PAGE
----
Will 2014 truly mark the end of Dungeons and Dragons as a viable brand as the dungeons and dragons genre continues to expand with Paizo’s Pathfinder, Monte Cook’s Numenera, Evil Hat’s Fate Core System, and others? Will Hasbro’s Wizards of the Coast pull a true resurection or are they just pumping good dollars after bad and doomed to earn the titles of Hasbeens and Withereds of the Coast? While only time will tell as it is not yet a total flatline, the future looks pretty grim for the brand. Speculation has already begun on who will next own the Dungeons and Dragons name when Hasbro pulls the plug.
Saturday March 30th was the International Tabletop Gaming Day and all over the country and around the world people were playing tabletop games of all kinds. At White Cap Comics in Grand Rapids, Michigan from noon to 6 p.m. folks came to the store to shop and to play games and many stayed and played games all day.
The staff at White Cap Comics made sure that everyone had a good time at the store but certain aspects of the day did turn out to be a bit of a fiasco too with folks leaving a bit disappointed with the expected outcome of the day.
With International Tabletop Game Day being pushed by Alliance Game Distributors, being touted by Geek and Sundry, and the major players in the tabletop gaming industry Mayfair, Wizards of the Coast, Steve Jackson Games, and others supposedly behind it encouraging attendees to “collect all the exclusive promotional items” and paying $500 for the premium kit, folks might expect that the store would have been provided enough promotional items for more than one person to “Collect all” the promotional items.
Unfortunately that was not the case. For an additional $50 the store could have purchased another box of promotional items to cover a second person. So for $5450 the store could have had enough for the hundred or so customers that passed through the store to collect all the promotional items that Alliance Gaming Distributors, Geek and Sundry, and the gaming industry been promoting.
Brick and mortar stores like White Cap Comics work hard to promote positive hobbies like board, card, roleplaying and other games and provide space and a home after school to lots of kids that might otherwise be home alone or out getting into trouble after school, on weekends, and during the summer as well as for adults to gather for a game.
Retail stores like White Cap Comics understand that the economy has been bad and Michigan has seen its worst economy over the past decade so folks around here understand economic hardship and disappointment, but when the gaming industry has posted its fourth year of consecutive growth, companies like Hasbro/Wizards of the Coast, Mayfair, and others are looking like scrooges or bailout bank CEOs who are walking away with overflowing pockets at the expense of taxpayers.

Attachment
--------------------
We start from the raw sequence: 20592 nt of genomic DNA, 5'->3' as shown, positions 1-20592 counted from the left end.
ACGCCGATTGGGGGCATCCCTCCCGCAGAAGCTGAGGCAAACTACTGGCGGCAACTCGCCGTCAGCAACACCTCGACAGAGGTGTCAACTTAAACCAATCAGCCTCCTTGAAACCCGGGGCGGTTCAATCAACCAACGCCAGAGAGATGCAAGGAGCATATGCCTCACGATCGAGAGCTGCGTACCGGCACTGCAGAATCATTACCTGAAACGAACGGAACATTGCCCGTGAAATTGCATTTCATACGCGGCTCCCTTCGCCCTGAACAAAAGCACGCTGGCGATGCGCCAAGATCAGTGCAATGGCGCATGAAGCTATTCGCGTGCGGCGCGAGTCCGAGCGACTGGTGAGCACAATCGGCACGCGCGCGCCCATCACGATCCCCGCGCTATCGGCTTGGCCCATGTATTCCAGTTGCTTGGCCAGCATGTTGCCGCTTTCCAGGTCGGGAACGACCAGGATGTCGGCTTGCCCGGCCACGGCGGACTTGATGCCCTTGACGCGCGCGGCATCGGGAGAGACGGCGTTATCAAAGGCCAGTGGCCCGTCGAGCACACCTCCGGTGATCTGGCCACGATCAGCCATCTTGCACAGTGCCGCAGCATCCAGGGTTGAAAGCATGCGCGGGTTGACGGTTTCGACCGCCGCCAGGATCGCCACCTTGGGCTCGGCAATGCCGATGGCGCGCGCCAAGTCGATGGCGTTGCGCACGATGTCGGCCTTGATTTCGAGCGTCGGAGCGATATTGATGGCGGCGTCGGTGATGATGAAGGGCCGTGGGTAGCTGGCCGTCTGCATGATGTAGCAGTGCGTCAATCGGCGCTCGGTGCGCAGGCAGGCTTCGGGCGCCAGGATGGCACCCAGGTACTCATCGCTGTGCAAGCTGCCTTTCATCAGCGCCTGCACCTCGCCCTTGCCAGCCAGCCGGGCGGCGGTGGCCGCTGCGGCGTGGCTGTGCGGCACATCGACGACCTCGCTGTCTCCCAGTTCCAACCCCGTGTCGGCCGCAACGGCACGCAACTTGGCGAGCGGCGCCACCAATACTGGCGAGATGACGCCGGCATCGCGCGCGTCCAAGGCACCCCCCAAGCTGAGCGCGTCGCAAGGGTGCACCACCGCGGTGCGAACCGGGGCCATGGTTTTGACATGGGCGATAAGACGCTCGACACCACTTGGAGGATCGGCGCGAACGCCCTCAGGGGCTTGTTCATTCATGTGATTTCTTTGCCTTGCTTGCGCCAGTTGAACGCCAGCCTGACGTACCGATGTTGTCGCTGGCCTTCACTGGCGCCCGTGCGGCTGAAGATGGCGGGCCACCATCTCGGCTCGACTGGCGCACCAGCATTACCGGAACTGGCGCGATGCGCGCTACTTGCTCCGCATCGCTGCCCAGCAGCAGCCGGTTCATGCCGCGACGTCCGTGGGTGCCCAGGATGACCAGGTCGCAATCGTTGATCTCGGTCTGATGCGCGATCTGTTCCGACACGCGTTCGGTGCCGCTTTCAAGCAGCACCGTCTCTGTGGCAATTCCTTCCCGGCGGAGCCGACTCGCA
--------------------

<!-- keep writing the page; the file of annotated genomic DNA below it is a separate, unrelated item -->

While the folks at White Cap Comics made certain that everyone that came had a great time and were apologetic to those that had bought into the “Collect them all” hype, the gaming industry has major egg on its face but is happily sitting on a load of cash to ease their conscience.
A final note on the Tabletop Game Day, the $500 the store paid was to also include 30 to 60 seconds on Geek and Sundry’s live Tabletop Day broadcast. The White Cap Comics AV staff spent hours of preparations for the broadcast, purchased new equipment including an HD camera and studio headphones, installed a cable connection, and had 3 laptops and an extra webcam as backups to ensure that the store would be ready for its appearance on Geek and Sundry’s Tabletop broadcast.
After waiting for hours the Geek and Sundry announce they were going life to the store and then they crashed. For about half an hour there was no response and then:
“TABLETOPDAY .:hey guys, again, sorry for the crash
TABLETOPDAY .: kernal panics are no fun
TABLETOPDAY .: we’re done with the first half of the broadcast though – see you soon!”
They then went offline and didn’t respond when asked how long was “soon!”
They finally responded at 7:04 Eastern with, “hi priscilla! sorry about all the confusion – once the computer crashed it killed the skype feed. we were offline until 3! if you’re around later, though, there’s a chance we could call you back!”
At that point the store was closed and folks were going home.